Huh. They could have used the money to fix damage to churches, statues, paintings or whatever still damaged from the Italian Campaign. 1 USD= ~1500 lira in 1953. I internetted that labour wages were low back then, but I may be wrong.

    That would have been a nice gesture.

  • jaronstirling

    It should be noted that the Judge’s experience has NOT been in the field of Constitutional law. His experience is in healthcare law (malpractice, insurance, etc).

    Is it really a wonder he can’t comprehend Constitutional law?

  • Tor

    Not only is it a Christian Jesus, it is a Roman Catholic Jesus (flaming heart). Why are the fundamentalists and protestants not up in arms? A littler internicene warfare is called for, I think.

  • Tainda

    Why does Big Mountain Jesus have a strawberry on his chest?

    Or am I looking at it wrong?

    • Matt D

      Apparently, it’s a subspecies of Jesus, known as the Roman Catholic Jesus (flaming heart).

  • Braininajar

    I’m as atheist as they come, but I would like to throw something out here. I am very familiar with that statue. Some commenters suggested that folks decorate the dude with Mardi Gras beads and the like–and that is exactly what the locals do! (His hands can also easily hold a blunt, LOL.)The statue is regarded by most as a piece of adorable, wacky folk art. You will find me with a picket sign at any protest against the 10 Commandments on public property….but an artifact like this is kind of a grey area for me. People already talk about it as being something left over from the brainlessly religious past…its very appearance is so campy, so suggestive that times have changed for the better. I and my atheist raised Montana kids would miss the dude!

    • MD

      Do you do a Mannekin Pis style dress up, with regularly scheduled costume changes? That would be fun.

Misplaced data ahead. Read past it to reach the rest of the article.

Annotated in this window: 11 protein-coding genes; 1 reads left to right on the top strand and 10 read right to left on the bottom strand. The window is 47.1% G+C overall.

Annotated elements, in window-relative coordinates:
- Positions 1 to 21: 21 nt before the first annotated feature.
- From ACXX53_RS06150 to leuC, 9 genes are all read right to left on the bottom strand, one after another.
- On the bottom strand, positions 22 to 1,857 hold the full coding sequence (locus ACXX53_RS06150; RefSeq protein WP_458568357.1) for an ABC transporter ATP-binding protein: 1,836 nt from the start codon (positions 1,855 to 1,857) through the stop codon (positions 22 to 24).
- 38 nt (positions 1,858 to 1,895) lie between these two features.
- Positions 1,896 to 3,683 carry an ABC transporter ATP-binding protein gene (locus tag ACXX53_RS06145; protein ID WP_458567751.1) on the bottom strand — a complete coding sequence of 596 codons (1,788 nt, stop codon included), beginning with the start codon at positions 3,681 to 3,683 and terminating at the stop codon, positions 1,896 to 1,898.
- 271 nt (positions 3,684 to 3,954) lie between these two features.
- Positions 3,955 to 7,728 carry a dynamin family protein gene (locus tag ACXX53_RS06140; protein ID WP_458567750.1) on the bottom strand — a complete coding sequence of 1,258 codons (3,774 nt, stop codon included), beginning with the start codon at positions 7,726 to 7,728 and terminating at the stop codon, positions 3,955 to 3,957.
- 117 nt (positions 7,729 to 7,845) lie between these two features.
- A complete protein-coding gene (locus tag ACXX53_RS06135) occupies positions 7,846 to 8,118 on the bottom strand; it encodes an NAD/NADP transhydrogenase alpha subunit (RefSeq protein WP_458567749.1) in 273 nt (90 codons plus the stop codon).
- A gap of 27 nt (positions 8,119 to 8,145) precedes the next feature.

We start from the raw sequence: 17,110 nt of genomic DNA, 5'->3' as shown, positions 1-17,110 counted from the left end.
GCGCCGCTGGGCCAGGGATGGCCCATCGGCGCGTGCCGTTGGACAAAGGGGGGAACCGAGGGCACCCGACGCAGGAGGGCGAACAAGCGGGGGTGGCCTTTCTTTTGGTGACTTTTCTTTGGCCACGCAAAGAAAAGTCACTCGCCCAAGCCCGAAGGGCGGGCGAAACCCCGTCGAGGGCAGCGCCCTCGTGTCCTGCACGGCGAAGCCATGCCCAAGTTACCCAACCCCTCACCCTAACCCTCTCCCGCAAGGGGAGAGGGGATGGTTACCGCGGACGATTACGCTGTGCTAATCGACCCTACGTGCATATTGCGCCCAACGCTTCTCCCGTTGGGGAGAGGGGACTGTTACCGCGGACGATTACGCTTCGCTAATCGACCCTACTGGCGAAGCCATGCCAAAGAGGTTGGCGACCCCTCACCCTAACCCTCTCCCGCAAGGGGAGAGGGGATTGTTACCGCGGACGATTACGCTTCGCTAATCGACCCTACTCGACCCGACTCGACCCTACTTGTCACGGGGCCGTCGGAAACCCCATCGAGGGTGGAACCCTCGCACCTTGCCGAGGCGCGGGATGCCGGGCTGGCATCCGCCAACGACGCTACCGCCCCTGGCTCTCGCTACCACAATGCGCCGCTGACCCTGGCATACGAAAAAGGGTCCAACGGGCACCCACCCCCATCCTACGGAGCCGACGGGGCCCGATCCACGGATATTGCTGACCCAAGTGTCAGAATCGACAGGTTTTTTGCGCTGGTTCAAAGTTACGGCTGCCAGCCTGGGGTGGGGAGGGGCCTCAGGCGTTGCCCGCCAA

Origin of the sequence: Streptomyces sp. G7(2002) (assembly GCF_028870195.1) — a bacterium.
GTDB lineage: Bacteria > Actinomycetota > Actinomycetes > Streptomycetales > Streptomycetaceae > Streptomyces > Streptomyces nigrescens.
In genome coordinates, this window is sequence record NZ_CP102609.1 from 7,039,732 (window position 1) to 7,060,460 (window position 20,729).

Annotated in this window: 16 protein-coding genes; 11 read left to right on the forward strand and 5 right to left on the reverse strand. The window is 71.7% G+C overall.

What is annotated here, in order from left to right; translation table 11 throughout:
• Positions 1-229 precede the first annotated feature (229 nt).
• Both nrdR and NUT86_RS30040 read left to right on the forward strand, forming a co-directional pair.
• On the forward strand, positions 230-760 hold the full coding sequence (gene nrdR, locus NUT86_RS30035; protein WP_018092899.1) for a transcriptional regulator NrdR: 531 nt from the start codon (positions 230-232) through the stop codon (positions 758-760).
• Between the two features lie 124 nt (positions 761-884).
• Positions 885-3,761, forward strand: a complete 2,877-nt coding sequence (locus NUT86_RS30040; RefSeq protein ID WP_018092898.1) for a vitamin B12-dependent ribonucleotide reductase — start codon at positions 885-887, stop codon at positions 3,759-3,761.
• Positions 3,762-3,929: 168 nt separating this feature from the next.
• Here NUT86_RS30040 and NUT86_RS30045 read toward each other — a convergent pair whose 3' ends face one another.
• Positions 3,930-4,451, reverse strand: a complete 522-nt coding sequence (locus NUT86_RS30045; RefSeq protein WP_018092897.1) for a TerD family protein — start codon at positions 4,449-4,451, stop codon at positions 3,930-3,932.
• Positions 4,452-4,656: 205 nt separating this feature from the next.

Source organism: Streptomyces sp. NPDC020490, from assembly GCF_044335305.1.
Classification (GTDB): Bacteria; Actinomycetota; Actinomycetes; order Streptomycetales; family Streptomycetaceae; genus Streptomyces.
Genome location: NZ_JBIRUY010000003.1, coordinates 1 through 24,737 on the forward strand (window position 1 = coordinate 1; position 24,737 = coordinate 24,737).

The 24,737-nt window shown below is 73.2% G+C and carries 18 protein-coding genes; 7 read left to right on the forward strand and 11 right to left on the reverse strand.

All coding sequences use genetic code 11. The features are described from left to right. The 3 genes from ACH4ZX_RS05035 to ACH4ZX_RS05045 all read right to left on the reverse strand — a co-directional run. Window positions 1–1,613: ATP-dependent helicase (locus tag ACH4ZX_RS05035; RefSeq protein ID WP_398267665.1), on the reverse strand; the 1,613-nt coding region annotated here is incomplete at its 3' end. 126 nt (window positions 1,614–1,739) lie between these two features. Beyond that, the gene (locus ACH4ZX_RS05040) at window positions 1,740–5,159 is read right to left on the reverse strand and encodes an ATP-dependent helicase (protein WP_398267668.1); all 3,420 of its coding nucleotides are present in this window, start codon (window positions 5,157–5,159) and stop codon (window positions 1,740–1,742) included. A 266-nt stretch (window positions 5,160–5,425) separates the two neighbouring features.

• braininajar

        My neighbor totally has a Mannikin Pis in their yard! Functional!

    • allein

      He reminds me of Buddy Jesus..

  • Reginald Selkirk

    Is that a strawberry emblem on Jesus’ dress, or a beet? What does it mean?

  • DougI

    According to the Bible incest has been going on for thousands of years so it shouldn’t be illegal because it’s traditional. A lot of stupid arguments can be made for something being legal if it’s been going on for a long time.

    Don’t expect judges to be intelligent merely for being a justice. Louis Gohmert, the dumbest guy in Congress, used to be a judge.

  • James Nimmons

    Sneaking religion where it isnt wanted is also a tradition of this country..yuk yuk

  • James Nimmons

    The statue looks like it came from any roadside flea market..

  • http://friendlyatheist.com Richard Wade

    What giant statue of Jesus? Oh, that giant statue of Jesus? Oh that’s not a giant statue of Jesus, that’s a giant statue of a hippie wearing a snuggie. That’s called Big Mountain Snuggie Hippie, and it has been a historical landmark around here for 60 years. The WWII veterans requested it because it reminded them of the thousands of hippies in snuggies they liberated in Europe as they drove back the Nazis. It has nothing to do with a religion. Move along, nothing to see here, move along. Have a nice day on the slopes.

  • SeekerLancer

    I argued about the 9/11 cross having enough secular historical significance to belong in a museum (but as an exhibit, not as a pubic memorial) which I understand is a controversial opinion.

    However, here lies the slippery slope abuse of my argument. Christians have begun to argue that every religious symbol has historical significance even when it obviously doesn’t.

    A statue sitting on public land for 60 years doesn’t make it historical. It means it’s been breaking the law for 60 years.

  • Gus Snarp

    Maybe it’s just so tacky and tasteless that they assumed that no reasonable person could see it as anything but a joke. Of course they’d be wrong because you can always find a significant number of Christians who think even the most tacky Jesus or Mary they can find is sacred and beautiful.

  • Antinomian

    It looks like “Buddy Jesus’” not so friendly brother “I Gonna’ Slap You Jesus”.

  • Ignia

    Hmmm. Be careful on this; there are some spectacular churches, for example, that have high historical significance that I would pay for on government land.

    For example, the Jamestown Church, the oldest surviving building in the 1st British Settlement.

    Give me a few moments, and I’ll think of more, I’m sure… but I agree with preserving historical monuments.

    Maybe a simple disclaimer and explanation of historical significance would be helpful at all such contested sites.